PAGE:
This document aims to show how to use yagmail in your programs. Most of what is shown here is also available to see in the README, some content may be duplicated for completeness.

Start a Connection

As mentioned in Configuring Credentials, there are three ways to initialize a connection by instantiating yagmail.SMTP:

1. With Username and Password: e.g. yagmail.SMTP('mygmailusername', 'mygmailpassword') This method is not recommended, since you would be storing the full credentials to your account in your script in plain text. A better alternative is using keyring, as described in the following section:

2. With Username and keyring: After registering a keyring entry for yagmail, you can instantiate the client by simply passing your username, e.g. yagmail.SMTP('mygmailusername').

3. With keyring and .yagmail: As explained in the Setup documentation, you can also omit the username if you have a .yagmail file in your home folder, containing just your GMail username. This way, you can initialize yagmail.SMTP without any arguments.

4. With OAuth2: This is probably the safest method of authentication, as you can revoke the rights of tokens. To initialize with OAuth2 credentials (after obtaining these as shown in Setup), simply pass an oauth2_file to yagmail.SMTP, for example yagmail.SMTP('', oauth2_file='~/oauth2_creds.json').

Closing and reusing the Connection

By default, yagmail.SMTP will clean up after itself in CPython. This is an implementation detail of CPython and as such may not work in other implementations such as PyPy (reported in issue #39). In those cases, you can use yagmail.SMTP with with instead.

Alternatively, you can close and re-use the connection with yagmail.SMTP.close() and yagmail.SMTP.login() (or yagmail.SMTP.oauth2_file() if you are using OAuth2).

Sending E-Mails

yagmail.SMTP.send() is a fairly versatile method that allows you to adjust more or less anything about your Mail. First of all, all parameters for yagmail.SMTP.send() are optional. If you omit the recipient (specified with to), you will send an E-Mail to yourself.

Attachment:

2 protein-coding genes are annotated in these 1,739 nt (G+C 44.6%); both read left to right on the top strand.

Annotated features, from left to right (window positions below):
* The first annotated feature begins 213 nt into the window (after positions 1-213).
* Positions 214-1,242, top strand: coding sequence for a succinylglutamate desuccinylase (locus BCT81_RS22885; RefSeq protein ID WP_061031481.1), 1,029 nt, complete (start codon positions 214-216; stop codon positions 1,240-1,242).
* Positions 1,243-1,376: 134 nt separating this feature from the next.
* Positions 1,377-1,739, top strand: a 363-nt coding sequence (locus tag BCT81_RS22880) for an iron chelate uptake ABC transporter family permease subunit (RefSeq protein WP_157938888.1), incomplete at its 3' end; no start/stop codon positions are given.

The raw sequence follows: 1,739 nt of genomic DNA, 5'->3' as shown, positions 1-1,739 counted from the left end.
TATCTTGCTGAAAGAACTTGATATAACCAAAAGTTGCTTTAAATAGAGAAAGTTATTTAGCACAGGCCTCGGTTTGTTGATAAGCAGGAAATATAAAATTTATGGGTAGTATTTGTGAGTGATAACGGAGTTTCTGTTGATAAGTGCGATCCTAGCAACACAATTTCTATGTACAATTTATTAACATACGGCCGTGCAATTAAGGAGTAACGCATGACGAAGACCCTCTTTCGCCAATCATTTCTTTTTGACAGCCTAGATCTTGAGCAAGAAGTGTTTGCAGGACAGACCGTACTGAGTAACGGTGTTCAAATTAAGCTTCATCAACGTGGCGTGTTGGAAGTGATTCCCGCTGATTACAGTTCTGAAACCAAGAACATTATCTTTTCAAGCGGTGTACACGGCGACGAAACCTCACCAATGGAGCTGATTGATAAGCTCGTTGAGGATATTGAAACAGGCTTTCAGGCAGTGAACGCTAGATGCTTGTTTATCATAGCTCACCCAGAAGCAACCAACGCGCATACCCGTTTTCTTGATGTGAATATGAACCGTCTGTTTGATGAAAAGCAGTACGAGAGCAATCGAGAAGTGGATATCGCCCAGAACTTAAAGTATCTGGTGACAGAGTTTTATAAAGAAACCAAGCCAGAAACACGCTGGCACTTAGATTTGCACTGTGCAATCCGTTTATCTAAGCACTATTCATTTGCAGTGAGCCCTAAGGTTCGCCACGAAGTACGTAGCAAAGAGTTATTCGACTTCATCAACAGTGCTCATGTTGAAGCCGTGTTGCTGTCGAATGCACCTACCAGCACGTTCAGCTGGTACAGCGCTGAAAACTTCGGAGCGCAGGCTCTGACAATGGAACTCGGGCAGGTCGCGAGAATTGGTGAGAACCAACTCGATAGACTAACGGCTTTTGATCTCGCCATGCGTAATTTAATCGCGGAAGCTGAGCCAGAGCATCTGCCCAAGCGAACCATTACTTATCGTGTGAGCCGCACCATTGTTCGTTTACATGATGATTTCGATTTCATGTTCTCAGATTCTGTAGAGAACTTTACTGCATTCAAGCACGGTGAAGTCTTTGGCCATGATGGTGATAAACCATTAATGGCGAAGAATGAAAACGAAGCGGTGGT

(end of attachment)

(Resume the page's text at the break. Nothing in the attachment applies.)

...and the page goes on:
Since the use of the (keyword) arguments of yagmail.SMTP.send() are fairly obvious, they will simply be listed here:

  • to
  • subject
  • contents
  • attachments
  • cc
  • bcc
  • preview_only
  • headers

Some of these - namely to and contents - have some magic associated with them which will be outlined in the following sections.

E-Mail recipients

You can send an E-Mail to a single user by simply passing a string with either a GMail username ( will be appended automatically), or with a full E-Mail address:

yag.send(to='', contents="Hello, Mike!")

Alternatively, you can send E-Mails to a group of people by either passing a list or a tuple of E-Mail addresses as to:

yag.send(to=['', ''], contents="Hello there!")

These E-Mail addresses were passed without any aliases. If you wish to use aliases for the E-Mail addresses, provide a dictionary mapped in the form {address: alias}, for example:

recipients = {
    '': 'Mike',
    '': 'Fred'
yag.send(to=recipients, contents="Hello, Mike and Fred!")

Magical contents

The contents argument of yagmail.SMTP.send() will be smartly guessed. You can pass it a string with your contents or a list of elements which are either:

  • If it is a dictionary, then it will be assumed that the key is the content and the value is an alias (currently, this only applies to images). For example:
contents = [
    "Hello Mike! Here is a picture I took last week:",
    {'path/to/my/image.png': 'PictureForMike'}
  • If it is a string, then it will first check whether the content of the string can be read as a file locally, for example 'path/to/my/image.png'. These files require an extension for their content type to be inferred.
  • If it could not be read locally, then it checks whether the string is valid HTML, such as <h1>This is a big title!</h1>.
  • If it was not valid HTML either, then it must be text, such as "Hello, Mike!".

If you want to ensure that a string is treated as text and should not be checked for any other content as described above, you can use yagmail.raw, a subclass of str.

If you intend to inline an image instead of attaching it, you can use yagmail.inline.

Using yagmail from the command line

yagmail includes a command-line application, simply called with yagmail after you installed it. To view a full reference on how to use this, run yagmail --help.